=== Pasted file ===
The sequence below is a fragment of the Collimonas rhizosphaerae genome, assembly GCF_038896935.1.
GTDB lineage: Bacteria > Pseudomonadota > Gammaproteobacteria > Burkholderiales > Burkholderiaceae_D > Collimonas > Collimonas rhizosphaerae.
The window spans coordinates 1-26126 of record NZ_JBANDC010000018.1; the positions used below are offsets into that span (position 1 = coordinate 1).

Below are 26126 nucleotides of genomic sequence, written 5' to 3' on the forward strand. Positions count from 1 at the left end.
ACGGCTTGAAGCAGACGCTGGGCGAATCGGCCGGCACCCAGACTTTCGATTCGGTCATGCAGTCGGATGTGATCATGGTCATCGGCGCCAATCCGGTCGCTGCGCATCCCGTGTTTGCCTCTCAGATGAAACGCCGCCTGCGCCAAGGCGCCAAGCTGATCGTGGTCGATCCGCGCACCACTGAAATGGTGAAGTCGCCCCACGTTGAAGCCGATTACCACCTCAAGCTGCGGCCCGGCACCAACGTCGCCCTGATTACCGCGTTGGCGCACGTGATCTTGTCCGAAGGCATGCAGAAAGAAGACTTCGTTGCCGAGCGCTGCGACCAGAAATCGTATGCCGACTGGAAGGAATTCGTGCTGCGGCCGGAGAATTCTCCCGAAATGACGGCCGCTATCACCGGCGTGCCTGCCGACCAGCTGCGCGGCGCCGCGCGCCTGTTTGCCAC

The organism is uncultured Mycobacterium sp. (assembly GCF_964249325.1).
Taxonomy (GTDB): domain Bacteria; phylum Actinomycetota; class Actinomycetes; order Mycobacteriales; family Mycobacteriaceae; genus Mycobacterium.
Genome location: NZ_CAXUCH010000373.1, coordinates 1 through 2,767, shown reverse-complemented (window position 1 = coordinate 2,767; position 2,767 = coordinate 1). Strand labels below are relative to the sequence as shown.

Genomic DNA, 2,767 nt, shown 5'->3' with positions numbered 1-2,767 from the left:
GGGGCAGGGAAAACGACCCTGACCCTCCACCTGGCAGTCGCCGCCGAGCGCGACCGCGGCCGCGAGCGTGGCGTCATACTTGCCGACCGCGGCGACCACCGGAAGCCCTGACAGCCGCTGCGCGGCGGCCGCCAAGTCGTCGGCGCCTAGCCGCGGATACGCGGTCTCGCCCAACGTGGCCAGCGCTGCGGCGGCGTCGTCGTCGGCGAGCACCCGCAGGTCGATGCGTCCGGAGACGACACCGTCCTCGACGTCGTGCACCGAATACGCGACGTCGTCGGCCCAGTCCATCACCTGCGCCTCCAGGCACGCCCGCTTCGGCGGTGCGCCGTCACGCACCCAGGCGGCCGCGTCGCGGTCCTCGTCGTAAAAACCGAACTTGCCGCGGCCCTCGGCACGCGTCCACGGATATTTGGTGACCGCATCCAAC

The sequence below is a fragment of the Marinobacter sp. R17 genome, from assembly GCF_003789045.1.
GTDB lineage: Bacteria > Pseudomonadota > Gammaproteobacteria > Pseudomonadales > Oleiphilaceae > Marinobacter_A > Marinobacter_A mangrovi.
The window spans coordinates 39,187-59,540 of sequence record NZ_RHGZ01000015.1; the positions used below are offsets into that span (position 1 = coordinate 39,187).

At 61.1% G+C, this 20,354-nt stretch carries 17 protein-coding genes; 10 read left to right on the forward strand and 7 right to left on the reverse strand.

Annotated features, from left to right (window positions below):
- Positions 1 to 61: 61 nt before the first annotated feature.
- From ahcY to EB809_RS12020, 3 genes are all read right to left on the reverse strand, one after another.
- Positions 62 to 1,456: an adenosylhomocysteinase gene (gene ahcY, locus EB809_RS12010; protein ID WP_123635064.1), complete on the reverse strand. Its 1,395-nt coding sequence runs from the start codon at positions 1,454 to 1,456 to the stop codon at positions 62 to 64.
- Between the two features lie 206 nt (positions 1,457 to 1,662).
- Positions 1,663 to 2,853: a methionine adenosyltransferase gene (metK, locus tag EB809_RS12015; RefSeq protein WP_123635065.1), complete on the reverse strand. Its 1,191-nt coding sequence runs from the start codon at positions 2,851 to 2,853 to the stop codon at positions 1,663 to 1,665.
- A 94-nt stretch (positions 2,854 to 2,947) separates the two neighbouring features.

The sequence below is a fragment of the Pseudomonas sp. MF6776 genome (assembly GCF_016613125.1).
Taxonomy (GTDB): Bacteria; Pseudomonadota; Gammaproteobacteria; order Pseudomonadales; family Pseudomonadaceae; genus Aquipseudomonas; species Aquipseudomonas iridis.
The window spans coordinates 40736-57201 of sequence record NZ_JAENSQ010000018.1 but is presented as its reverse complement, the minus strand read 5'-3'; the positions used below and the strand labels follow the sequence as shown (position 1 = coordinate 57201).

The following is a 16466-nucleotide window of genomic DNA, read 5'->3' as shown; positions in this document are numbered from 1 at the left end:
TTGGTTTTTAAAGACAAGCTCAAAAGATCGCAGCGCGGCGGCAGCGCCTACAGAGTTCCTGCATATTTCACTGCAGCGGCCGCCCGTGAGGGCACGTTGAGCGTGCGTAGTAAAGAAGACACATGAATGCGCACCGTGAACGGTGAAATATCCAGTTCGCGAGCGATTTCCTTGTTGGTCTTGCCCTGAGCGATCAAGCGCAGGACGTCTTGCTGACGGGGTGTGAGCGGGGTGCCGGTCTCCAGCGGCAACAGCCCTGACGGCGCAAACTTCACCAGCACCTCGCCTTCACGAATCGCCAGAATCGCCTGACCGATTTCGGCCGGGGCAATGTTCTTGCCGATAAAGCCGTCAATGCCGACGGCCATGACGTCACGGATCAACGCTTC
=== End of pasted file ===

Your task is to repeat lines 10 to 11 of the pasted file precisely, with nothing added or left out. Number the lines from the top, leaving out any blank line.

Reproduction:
GGGGCAGGGAAAACGACCCTGACCCTCCACCTGGCAGTCGCCGCCGAGCGCGACCGCGGCCGCGAGCGTGGCGTCATACTTGCCGACCGCGGCGACCACCGGAAGCCCTGACAGCCGCTGCGCGGCGGCCGCCAAGTCGTCGGCGCCTAGCCGCGGATACGCGGTCTCGCCCAACGTGGCCAGCGCTGCGGCGGCGTCGTCGTCGGCGAGCACCCGCAGGTCGATGCGTCCGGAGACGACACCGTCCTCGACGTCGTGCACCGAATACGCGACGTCGTCGGCCCAGTCCATCACCTGCGCCTCCAGGCACGCCCGCTTCGGCGGTGCGCCGTCACGCACCCAGGCGGCCGCGTCGCGGTCCTCGTCGTAAAAACCGAACTTGCCGCGGCCCTCGGCACGCGTCCACGGATATTTGGTGACCGCATCCAAC

The sequence below is a fragment of the Marinobacter sp. R17 genome, from assembly GCF_003789045.1.